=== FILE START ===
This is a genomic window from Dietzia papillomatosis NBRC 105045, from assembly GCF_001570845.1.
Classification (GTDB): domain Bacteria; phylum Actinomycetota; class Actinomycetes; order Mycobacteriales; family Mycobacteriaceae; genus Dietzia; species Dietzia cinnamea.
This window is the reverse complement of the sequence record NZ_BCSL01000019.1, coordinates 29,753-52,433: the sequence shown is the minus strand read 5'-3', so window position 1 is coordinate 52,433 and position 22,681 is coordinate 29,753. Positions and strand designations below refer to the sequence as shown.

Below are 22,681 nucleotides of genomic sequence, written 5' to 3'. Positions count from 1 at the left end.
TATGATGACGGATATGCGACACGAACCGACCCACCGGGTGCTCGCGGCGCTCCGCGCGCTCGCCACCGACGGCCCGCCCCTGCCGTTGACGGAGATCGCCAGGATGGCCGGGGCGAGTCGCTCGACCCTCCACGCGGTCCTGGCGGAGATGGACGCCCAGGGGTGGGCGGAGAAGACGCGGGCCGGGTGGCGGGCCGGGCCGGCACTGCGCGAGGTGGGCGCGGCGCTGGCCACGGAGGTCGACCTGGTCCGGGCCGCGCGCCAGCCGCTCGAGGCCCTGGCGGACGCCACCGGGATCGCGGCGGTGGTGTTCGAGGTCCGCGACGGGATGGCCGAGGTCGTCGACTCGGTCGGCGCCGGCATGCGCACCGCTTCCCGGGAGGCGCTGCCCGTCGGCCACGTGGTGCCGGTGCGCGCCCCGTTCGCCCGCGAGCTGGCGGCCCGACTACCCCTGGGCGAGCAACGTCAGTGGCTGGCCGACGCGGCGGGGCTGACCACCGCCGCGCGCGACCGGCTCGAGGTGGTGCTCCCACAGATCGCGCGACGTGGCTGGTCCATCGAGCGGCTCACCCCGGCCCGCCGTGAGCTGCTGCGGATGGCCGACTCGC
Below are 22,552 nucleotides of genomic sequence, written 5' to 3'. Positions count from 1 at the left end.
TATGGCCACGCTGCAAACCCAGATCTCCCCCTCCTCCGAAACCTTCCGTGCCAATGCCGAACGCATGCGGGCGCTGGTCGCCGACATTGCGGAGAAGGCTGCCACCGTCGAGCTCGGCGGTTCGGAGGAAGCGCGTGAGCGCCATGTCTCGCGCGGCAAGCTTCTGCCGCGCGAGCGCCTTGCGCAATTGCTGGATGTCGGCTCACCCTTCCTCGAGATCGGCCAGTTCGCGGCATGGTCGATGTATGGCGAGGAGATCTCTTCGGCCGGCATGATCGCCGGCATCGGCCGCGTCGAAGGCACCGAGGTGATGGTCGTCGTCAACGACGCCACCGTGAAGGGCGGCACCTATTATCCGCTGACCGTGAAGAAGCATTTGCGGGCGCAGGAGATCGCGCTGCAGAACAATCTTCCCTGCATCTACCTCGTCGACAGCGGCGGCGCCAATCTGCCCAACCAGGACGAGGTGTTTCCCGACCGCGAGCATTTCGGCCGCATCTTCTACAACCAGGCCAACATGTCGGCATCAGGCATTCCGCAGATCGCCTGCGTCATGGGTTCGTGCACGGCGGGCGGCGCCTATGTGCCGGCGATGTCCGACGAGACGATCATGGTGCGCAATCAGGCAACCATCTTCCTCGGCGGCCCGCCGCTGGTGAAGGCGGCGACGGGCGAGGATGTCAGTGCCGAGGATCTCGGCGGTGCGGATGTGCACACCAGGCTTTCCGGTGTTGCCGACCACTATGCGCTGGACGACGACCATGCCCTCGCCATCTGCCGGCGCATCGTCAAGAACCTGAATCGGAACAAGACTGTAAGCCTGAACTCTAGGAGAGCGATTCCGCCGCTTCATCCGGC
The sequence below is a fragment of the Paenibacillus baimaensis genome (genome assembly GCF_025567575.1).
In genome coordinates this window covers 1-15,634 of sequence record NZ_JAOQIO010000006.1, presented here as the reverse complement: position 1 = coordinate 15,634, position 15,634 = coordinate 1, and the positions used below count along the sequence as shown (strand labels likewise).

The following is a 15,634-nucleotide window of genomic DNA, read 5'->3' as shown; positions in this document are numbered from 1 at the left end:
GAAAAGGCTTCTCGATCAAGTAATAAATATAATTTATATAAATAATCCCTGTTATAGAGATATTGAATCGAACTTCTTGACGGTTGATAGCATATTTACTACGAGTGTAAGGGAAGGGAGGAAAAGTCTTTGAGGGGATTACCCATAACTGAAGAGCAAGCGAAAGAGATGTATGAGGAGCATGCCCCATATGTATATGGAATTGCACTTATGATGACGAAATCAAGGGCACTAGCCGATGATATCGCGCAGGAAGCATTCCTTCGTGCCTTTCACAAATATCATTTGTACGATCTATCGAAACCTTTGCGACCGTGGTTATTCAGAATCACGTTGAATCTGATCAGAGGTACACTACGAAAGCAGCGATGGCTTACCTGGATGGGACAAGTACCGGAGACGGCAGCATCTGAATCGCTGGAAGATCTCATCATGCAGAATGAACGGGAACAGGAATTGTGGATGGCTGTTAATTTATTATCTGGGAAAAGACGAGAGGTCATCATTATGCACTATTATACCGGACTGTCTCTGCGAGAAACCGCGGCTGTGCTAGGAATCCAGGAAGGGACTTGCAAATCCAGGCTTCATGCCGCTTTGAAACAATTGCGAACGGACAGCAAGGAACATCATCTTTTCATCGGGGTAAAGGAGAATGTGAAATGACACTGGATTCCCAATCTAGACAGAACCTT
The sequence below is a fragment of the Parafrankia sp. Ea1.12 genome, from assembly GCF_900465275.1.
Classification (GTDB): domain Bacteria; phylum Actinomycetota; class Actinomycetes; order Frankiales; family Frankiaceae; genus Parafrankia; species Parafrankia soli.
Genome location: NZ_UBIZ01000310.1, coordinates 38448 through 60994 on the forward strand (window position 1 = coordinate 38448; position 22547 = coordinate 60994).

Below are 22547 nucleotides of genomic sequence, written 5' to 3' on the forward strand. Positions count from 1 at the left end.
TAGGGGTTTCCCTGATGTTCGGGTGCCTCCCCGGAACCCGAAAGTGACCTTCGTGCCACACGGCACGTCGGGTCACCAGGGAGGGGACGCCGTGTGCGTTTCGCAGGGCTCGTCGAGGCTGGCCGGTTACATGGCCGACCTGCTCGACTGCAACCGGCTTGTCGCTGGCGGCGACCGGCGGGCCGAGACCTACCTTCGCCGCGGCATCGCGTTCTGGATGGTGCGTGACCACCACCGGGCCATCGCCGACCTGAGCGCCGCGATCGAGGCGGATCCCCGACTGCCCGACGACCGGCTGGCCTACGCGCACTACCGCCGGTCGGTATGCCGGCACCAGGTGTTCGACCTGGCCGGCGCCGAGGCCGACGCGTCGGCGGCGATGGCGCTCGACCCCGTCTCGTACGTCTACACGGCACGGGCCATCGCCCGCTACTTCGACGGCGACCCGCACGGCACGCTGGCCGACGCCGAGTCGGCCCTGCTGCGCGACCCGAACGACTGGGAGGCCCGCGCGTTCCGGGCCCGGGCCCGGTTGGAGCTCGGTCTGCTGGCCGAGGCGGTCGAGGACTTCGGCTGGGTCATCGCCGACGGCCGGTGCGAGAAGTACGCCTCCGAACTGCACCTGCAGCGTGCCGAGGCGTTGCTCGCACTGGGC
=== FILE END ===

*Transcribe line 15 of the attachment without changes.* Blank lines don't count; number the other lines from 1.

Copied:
Below are 22547 nucleotides of genomic sequence, written 5' to 3' on the forward strand. Positions count from 1 at the left end.